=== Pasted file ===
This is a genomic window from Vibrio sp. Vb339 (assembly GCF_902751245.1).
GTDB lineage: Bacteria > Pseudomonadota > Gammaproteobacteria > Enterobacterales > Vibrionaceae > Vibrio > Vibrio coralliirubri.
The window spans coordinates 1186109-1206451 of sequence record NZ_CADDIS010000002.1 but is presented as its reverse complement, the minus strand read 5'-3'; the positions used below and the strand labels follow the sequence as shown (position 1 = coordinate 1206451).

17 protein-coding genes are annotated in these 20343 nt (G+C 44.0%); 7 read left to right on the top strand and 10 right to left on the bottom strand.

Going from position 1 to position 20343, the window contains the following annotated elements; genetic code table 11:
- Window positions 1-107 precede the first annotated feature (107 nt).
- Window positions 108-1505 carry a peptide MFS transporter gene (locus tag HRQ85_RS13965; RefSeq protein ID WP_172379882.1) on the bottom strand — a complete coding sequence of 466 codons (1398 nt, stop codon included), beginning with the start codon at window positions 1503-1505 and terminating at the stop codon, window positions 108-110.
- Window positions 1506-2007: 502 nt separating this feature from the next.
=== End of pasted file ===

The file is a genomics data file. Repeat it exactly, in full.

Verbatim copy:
This is a genomic window from Vibrio sp. Vb339 (assembly GCF_902751245.1).
GTDB lineage: Bacteria > Pseudomonadota > Gammaproteobacteria > Enterobacterales > Vibrionaceae > Vibrio > Vibrio coralliirubri.
The window spans coordinates 1186109-1206451 of sequence record NZ_CADDIS010000002.1 but is presented as its reverse complement, the minus strand read 5'-3'; the positions used below and the strand labels follow the sequence as shown (position 1 = coordinate 1206451).

17 protein-coding genes are annotated in these 20343 nt (G+C 44.0%); 7 read left to right on the top strand and 10 right to left on the bottom strand.

Going from position 1 to position 20343, the window contains the following annotated elements; genetic code table 11:
- Window positions 1-107 precede the first annotated feature (107 nt).
- Window positions 108-1505 carry a peptide MFS transporter gene (locus tag HRQ85_RS13965; RefSeq protein ID WP_172379882.1) on the bottom strand — a complete coding sequence of 466 codons (1398 nt, stop codon included), beginning with the start codon at window positions 1503-1505 and terminating at the stop codon, window positions 108-110.
- Window positions 1506-2007: 502 nt separating this feature from the next.